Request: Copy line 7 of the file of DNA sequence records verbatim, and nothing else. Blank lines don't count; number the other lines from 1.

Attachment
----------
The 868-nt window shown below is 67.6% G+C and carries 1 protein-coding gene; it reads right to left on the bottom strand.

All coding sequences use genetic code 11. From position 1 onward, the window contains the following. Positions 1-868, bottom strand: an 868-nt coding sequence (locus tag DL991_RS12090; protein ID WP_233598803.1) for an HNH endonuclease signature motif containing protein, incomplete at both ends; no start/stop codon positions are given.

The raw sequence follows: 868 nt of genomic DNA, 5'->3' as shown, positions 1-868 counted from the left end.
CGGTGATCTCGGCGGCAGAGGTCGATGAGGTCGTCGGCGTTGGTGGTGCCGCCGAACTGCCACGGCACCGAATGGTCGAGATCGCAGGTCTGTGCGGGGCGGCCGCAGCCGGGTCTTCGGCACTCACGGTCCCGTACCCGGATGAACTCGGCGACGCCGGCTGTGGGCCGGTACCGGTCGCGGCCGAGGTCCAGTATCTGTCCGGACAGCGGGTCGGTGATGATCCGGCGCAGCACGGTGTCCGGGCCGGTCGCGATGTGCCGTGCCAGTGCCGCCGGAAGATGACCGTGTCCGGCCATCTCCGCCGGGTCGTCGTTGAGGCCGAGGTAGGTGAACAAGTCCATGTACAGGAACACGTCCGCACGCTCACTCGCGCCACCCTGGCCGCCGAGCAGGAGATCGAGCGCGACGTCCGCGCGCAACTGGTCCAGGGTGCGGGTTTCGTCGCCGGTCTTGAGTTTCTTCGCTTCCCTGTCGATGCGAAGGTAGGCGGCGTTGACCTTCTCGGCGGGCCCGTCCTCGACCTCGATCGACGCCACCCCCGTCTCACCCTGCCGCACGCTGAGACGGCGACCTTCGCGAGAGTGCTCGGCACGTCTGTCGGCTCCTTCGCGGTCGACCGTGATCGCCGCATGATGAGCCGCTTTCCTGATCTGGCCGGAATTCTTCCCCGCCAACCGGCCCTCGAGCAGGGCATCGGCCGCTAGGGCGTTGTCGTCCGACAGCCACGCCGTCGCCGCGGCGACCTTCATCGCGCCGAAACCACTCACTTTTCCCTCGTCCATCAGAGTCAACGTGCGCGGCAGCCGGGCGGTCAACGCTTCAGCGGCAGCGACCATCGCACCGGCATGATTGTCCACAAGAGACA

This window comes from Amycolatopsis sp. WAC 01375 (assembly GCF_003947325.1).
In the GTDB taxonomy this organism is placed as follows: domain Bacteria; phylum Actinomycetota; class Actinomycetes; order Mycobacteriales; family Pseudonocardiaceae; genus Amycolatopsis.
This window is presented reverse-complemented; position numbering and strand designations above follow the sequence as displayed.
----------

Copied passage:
This window is presented reverse-complemented; position numbering and strand designations above follow the sequence as displayed.